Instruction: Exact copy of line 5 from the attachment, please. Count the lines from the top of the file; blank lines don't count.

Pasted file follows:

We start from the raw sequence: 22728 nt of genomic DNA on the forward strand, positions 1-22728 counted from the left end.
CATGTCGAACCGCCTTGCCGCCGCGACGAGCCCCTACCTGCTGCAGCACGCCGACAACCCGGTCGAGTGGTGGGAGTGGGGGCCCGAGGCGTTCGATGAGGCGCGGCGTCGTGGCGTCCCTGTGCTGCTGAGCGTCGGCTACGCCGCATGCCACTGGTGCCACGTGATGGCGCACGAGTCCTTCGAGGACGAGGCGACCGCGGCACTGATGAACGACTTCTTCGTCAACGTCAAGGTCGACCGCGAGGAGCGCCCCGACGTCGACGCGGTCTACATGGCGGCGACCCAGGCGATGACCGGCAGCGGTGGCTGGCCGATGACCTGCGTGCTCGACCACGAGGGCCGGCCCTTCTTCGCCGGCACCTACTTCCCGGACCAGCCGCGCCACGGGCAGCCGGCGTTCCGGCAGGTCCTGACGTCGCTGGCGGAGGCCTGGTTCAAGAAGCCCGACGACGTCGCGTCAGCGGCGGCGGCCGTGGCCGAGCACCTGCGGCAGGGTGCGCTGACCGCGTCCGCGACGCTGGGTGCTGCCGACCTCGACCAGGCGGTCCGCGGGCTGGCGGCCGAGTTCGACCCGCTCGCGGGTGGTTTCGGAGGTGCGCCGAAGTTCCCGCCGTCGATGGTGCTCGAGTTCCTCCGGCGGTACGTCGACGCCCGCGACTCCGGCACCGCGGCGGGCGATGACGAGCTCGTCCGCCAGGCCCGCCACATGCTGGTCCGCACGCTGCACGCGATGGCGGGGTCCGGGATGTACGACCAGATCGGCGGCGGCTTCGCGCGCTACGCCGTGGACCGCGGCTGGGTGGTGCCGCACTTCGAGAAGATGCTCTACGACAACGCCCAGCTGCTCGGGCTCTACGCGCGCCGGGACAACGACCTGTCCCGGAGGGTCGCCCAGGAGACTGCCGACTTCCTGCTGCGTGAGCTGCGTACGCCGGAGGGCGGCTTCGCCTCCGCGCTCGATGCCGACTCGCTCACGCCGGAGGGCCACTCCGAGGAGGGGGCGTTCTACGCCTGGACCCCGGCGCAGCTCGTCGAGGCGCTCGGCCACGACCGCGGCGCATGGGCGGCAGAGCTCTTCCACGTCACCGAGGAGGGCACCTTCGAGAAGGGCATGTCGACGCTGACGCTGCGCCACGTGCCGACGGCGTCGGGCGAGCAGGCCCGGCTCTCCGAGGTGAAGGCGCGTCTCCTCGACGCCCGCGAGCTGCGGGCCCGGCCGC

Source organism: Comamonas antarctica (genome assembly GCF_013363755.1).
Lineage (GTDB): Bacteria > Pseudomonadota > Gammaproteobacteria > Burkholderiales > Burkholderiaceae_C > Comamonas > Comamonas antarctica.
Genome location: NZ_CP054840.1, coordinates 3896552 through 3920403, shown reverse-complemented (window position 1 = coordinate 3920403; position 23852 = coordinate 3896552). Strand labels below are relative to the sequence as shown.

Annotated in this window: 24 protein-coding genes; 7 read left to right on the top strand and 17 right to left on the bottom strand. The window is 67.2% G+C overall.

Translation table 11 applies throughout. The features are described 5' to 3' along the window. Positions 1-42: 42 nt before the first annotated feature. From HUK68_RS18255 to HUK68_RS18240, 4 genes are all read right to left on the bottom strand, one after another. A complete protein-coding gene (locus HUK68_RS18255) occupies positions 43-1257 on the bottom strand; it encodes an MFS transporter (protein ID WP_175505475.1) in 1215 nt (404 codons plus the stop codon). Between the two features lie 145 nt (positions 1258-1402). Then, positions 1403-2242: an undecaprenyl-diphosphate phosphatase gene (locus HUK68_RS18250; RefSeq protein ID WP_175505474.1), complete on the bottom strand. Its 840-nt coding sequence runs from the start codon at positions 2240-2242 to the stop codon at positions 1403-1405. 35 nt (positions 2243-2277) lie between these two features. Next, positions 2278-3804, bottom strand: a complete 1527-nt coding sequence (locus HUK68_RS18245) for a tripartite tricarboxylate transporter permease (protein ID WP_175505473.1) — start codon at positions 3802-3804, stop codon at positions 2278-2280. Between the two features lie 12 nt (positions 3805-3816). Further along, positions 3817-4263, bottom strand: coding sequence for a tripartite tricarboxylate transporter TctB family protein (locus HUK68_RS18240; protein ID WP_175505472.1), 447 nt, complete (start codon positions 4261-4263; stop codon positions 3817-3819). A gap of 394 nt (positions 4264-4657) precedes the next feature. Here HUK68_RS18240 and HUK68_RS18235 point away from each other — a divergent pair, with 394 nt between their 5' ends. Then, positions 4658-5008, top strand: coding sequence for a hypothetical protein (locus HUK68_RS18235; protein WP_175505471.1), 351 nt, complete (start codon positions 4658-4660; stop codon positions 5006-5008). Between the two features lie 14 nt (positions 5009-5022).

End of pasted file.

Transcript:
Genome location: NZ_CP054840.1, coordinates 3896552 through 3920403, shown reverse-complemented (window position 1 = coordinate 3920403; position 23852 = coordinate 3896552). Strand labels below are relative to the sequence as shown.